Caffeine. Is there anything it can’t do? In recent years it’s been linked with everything from improved physical endurance and heart health to cleaner arteries and a reduced risk of type 2 diabetes.


But what if caffeine could also help people process pain? That’s the preliminary finding of a new study published in the journal Psychopharmacology. And for once we’re not talking about caffeine taken as medicine or a supplement. This is your everyday cup of Joe.

“Relatively little is known about the potential impact of dietary caffeine consumption on the experience of pain,” corresponding author on the study, Burel R. Goodin, told PsyPost. Goodin is an associate professor at the University of Alabama at Birmingham. “We wanted to address this gap in current knowledge.”

Heat and Pressure

The study involved 62 healthy adults who kept daily caffeine consumption and sleep diaries for one week, and had their sleep monitored independently by a small actimetry sensor on their wrist.

The participants then underwent pain threshold testing for both heat (applied to the forearm) and pressure (applied to the trapezius). Each 100 milligram increase in daily consumption of caffeine was associated with an impressive 5 degree celsius increase in heat pain threshold and a 31.2 kilopascal increase in pressure pain threshold. For reference, a 100 milligram dose of caffeine is what you’re usually getting from a typical cup of brewed coffee in the United States.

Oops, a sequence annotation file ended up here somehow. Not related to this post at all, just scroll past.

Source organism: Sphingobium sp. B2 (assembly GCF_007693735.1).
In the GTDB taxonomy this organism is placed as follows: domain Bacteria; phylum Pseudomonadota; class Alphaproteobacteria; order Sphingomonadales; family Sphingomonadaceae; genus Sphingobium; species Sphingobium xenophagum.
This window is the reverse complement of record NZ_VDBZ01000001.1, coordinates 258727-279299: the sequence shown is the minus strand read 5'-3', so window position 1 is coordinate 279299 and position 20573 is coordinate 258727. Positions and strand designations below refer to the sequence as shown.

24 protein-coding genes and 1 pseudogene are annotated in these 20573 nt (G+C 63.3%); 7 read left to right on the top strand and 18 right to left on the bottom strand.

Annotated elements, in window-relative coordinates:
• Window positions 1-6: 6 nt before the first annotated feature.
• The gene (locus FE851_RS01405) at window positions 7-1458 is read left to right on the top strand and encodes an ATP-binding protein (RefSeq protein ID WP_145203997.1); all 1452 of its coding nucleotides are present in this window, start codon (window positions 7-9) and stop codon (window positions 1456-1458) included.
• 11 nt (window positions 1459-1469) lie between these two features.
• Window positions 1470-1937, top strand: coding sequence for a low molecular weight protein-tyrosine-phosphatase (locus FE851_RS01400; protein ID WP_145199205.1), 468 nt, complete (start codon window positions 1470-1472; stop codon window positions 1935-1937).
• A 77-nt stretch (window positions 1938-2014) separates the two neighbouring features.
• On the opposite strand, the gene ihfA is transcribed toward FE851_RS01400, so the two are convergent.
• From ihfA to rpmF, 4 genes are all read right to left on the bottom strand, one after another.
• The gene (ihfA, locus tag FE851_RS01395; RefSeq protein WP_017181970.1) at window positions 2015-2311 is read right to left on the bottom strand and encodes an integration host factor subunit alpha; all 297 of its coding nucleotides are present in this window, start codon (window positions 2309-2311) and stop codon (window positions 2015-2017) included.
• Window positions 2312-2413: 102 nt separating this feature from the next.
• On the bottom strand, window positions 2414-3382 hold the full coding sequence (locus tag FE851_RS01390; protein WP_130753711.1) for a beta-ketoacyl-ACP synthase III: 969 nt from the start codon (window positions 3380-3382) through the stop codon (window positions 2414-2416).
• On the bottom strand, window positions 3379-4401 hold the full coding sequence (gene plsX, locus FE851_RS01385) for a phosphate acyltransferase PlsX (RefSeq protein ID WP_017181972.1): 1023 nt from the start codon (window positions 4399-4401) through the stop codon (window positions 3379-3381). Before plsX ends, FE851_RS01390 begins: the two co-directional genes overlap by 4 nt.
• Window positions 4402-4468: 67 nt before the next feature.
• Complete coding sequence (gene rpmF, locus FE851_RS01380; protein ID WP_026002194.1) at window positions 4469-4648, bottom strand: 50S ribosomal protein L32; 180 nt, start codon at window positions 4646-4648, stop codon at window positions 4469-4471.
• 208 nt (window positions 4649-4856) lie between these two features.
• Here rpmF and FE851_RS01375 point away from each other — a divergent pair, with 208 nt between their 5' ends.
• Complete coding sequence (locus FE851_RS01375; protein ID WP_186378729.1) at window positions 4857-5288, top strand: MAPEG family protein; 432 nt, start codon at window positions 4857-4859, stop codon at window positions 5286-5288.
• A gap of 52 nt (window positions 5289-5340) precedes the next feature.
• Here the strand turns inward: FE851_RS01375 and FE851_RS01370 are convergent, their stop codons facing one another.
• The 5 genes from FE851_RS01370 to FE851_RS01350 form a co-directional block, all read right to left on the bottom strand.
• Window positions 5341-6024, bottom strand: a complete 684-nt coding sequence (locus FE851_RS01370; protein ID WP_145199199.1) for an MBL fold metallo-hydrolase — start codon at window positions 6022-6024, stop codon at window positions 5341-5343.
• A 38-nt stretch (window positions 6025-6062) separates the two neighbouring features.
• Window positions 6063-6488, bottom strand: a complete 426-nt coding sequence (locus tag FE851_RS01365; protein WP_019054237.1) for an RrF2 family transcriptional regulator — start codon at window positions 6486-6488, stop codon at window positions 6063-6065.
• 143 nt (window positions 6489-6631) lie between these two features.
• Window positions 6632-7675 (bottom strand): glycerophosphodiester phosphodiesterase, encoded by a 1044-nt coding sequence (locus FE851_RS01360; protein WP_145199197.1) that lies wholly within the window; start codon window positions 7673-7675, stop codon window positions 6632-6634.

Before You Start Lurking at Your Local Starbucks

The one major caveat with the research is that it used a cross-sectional methodology, meaning Goodin and his colleagues couldn’t determine cause and effect. These results are correlational.

“Additional randomized and controlled studies are need to definitively determine whether a diet that includes regular caffeine consumption prevents the development of pain, or minimizes pain once it has already developed,” Goodin told PsyPost.

Besides, despite its many benefits, too much caffeine can be bad for you, leading to increased anxiety and insomnia, digestive issues and high blood pressure. It can also become habit-forming, particularly at higher doses.

In short, sip easy, my friend. Read the entire PsyPost story here.